Nicholas Anelka: misunderstood or troublemaker?

In the new Netflix documentary Anelka: Misunderstood, released this week, former team-mate Thierry Henry, says: “For me, there’s a world of difference between what people think of Nico, and Nico himself.”

On the pitch, former France and Arsenal striker Anelka won the European Championship, the Champions League, the Premier League with two clubs, and the FA Cup four times.

However, he was also expelled from the national side and sacked by West Bromwich Albion, and was involved in a string of protests, bans and boycotts.

Now, the 41-year-old has told his side of the story, looking back on his biggest achievements and scandals.

Anelka was signed as a 17-year-old by Arsene Wenger in 1997 and helped Arsenal win the Premier League and FA Cup double in 1997-98.

On his relationship with Wenger, Anelka says: “I felt Arsene was there for me. Knowing that, you give it your all.”

But in 1999, Anelka joined Real Madrid in a deal worth around £29.75m.

“I understood what it meant to be a star when I joined Real Madrid and… I hated it,” he says.

He describes the hostile atmosphere in the changing room when he first joined.

“I would sit down and a player would come in and say, ‘that’s my place,’ and make me move.”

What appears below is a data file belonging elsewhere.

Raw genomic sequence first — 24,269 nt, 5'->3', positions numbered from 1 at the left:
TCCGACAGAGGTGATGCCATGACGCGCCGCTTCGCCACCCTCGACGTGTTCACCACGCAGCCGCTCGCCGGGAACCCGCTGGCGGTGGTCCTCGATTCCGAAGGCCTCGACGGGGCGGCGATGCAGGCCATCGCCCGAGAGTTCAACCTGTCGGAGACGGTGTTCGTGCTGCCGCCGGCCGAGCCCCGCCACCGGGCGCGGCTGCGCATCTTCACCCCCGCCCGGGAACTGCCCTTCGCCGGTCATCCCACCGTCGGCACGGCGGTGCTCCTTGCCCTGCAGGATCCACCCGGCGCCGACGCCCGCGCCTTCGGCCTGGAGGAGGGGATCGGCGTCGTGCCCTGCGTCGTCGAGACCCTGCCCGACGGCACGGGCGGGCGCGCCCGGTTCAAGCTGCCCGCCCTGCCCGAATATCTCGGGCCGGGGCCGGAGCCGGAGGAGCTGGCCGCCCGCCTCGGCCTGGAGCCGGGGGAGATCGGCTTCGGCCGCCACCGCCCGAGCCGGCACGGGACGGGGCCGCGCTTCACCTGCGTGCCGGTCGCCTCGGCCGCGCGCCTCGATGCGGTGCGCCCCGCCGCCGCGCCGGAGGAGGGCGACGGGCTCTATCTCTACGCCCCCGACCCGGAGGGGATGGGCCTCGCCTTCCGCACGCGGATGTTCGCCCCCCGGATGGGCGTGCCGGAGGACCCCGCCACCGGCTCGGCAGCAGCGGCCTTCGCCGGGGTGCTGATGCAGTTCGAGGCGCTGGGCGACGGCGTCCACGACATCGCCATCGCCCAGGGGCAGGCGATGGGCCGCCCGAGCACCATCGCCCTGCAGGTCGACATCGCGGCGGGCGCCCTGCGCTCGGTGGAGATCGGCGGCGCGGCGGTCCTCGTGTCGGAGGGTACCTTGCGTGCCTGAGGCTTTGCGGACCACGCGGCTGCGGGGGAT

Anelka didn’t score for the first five months and at one point he refused to train, saying: “They treat me like a dog.”

Reflecting on his time, he says: “There were sacrifices to be made and I was too young to understand.”

And that’s not all: Anelka had been at the heart of another major scandal.

At the 2010 World Cup, the France squad boycotted training in protest at the French Football Federation’s decision to send Anelka home after a row with coach Raymond Domenech. Even President Nicolas Sarkozy got involved.

Anelka never denied the row. However, he denies the expletive-laden quotes, which French paper L’Equipe printed on their front page, were what he actually said.

“People who know me know very well that if I had said what was printed by the press, I would have owned up to it,” he says.

Misunderstood? Well, as the film portrays, he’s a man who often bottles things up – until they erupt spectacularly – so it’s hard to give a definitive answer. Viewers will reach their own verdicts.